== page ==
10. * Government cuts the annual budget deficit to zero. If government wants to blow the money it has to have the money. If they can't raise the money they don't spend it. It is time to live within our means and hold government to account for its profligate spending along with promises of "benefits" they know they cannot actually deliver down the road such as Medicare Part D.

Until then the position of those who wish to join is simple: No non-essential purchases of anything are made. Period.

What's an essential purchase? Here's the list:
  • * Enough food to eat at home. No more eating out.
  • * Rent and utilities.
  • * Essential medical services.
  • * Enough fuel to get to and from work.
In addition any "excess withholding" is stopped; if you are getting a big fat refund from the IRS every year you are loaning the government your money at zero interest until April. Stop that; its stupid. Change your W4 so you get exactly nothing back or owe a tiny amount; if you pay estimates pay only that which you must and not one dime more.

Note that it is unlawful to use your W4 to intentionally under-withhold, but you are in fact not obligated to pay one more dime in tax than you actually owe. There is nothing wrong with adjusting withholding to match (as close as you reasonably can) your actual tax obligation.

Put the money you save (it will be a lot!) into a non-TARP Credit Union if you have one available to you, or a non-TARP local bank if you do not. Spend none of it.

If we pledge to do this and not resume normal spending habits on wants as opposed to needs until and unless the budget is balanced, the bailouts are rolled back and those who committed fraud go to prison the government will be forced to act as they will simply run out of money.
They cannot force you to buy that new iPOD or flatscreen TV, or to take an expensive vacation.

Consumer spending is 70% of the economy.
This is a consumer weapon that is more powerful than any other means of peaceful protest. Strangling the government and private business' ability to steal from us all by cutting off their revenue will force reform, and has the additional benefit of being exactly what this nation needs to provide a strong capital formation base when that reform is complete.

If businesses want my money they can join in the chorus of voices demanding that government stop the looting and start prosecuting.

Will any of us be perfect in this endeavor? No. There will be the occasional indulgence I'm sure no matter who we are. But I'm willing to bet we can shrink consumption - each and every one of us - by at least 10% without any real personal pain at all, and if we do so it will send an indelible message to those in government and business: cut that crap out!

Monday, June 29, 2009

Constitution in Crisis - Bill Moyers

Where were you 13 years ago? What were you doing during the Iran Contra affair? Were you paying attention? If you were, then you know exactly what is going on in Iran today.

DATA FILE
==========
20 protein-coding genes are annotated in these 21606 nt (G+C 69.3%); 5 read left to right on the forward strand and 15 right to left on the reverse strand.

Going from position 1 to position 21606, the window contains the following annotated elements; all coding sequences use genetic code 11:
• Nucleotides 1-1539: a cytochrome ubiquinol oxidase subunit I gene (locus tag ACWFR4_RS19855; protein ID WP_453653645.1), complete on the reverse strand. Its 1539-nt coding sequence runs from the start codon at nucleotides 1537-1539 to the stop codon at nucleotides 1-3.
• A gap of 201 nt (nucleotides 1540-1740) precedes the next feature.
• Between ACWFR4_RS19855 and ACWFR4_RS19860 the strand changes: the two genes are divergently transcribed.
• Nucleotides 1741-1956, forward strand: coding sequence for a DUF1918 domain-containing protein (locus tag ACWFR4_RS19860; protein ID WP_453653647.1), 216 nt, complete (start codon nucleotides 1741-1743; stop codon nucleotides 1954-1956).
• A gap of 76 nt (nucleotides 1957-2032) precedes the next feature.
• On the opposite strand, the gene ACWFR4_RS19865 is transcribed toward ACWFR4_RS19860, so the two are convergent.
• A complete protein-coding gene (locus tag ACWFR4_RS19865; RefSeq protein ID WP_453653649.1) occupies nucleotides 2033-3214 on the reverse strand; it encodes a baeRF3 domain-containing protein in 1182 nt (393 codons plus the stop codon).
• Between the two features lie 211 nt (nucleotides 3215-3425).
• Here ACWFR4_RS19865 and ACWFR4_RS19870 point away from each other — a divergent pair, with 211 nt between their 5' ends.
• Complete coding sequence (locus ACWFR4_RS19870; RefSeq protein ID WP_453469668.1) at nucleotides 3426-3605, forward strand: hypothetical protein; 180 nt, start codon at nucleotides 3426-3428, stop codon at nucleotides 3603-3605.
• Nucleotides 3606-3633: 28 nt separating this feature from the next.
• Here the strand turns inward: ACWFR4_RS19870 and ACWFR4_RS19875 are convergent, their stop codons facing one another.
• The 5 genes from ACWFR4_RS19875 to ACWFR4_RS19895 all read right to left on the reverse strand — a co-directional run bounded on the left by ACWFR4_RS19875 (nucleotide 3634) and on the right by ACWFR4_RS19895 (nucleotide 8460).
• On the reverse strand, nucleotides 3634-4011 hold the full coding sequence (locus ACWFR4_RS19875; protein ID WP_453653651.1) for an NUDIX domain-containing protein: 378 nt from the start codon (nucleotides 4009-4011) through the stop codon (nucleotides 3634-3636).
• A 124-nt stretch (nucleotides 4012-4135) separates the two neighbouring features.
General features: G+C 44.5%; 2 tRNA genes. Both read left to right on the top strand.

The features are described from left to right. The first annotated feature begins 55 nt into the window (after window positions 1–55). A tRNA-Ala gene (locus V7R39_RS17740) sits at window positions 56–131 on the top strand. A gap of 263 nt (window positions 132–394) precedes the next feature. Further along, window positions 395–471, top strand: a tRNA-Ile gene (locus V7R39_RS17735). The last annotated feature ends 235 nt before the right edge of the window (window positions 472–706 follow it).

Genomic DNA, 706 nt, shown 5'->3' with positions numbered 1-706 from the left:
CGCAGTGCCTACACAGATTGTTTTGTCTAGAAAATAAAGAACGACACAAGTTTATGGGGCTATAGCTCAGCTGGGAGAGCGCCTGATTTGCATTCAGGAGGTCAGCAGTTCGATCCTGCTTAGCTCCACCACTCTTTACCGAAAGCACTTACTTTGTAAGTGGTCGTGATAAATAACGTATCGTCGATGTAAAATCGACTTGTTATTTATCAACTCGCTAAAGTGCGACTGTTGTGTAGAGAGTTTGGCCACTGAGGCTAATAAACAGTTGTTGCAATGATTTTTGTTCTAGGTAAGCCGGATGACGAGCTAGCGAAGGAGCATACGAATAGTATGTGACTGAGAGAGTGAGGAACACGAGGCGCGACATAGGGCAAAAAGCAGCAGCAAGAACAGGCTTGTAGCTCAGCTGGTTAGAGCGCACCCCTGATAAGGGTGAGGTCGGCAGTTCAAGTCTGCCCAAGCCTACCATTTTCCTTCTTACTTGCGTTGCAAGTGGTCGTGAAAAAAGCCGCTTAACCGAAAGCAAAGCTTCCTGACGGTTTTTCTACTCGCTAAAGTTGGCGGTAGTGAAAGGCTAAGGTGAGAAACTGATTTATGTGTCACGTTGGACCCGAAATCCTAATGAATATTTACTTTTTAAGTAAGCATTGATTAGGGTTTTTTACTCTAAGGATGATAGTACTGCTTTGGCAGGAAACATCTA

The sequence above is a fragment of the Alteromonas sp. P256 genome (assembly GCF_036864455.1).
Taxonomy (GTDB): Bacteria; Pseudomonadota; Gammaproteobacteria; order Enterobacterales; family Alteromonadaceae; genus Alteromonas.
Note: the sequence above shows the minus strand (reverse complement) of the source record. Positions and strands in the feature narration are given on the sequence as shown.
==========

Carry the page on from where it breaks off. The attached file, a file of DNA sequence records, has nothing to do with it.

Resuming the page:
I invite you to view this 13 year old Bill Moyers special and the subversion of the US Constitution for an historical perspective on the Iranian elections and US meddling in the foreign affairs of this country. You can go futher back if you like to 1953 - but at least go back to 1986.

How do Americans forget (or ignore) their own history? It is shocking.

Please enjoy the video. The Secret Government: The Constitution in Crisis

Israel poisons Palestinian water

Caption: Now you just have to imagine the room with a different color scheme, hardwood floors, and all these people living in the street and the six year-old shot through the head and the rest of the family acting crazy as if things could have been handled differently.

Nothing Israel does surprises me anymore. Zionists seem to be able to justify any atrocity as long as it serves their interests. Must be lovely to tell oneself all actions are mandated by God. I am sure they are not the first to do this.

I can't do much about it: but I can boycott their products. Read Naomi Klein's renewed call for Israeli boycott and spread the word. The only way to hurt Israel is talk their language: money.

Israel Poisons Palestinian Water

29 June 2009

Ya know, wouldn't it be grand to wake up one day and not have to read where Zionist Racists murdered a non-Jew, attacked a non-Jew, attempted to kill a non-Jew, stolen land from a non-Jew, perpetuated crimes against humanity on a non-Jew. Until they can learn to become humans perhaps they should all be shot into space, yes, that's it!! And be given their own rocky desert planet, so they can live with only their kind forever and always, which, is of course their dream to expel everyone "not" like them from the middle east. Don't they know there is a word for that? "Racist"

Israeli soldiers poured dirt, stones and toxic chemicals in the only well in the hamlet of Khirbat Makehl near the village of Ya’bad in the northern West Bank overnight on Saturday, according to Palestinians in the community.

The village’s official representative, Walid Hamdan, said soldiers riding in three military jeeps entered the community overnight and sabotaged the well. The chemicals caused the water to change color and taste, he said.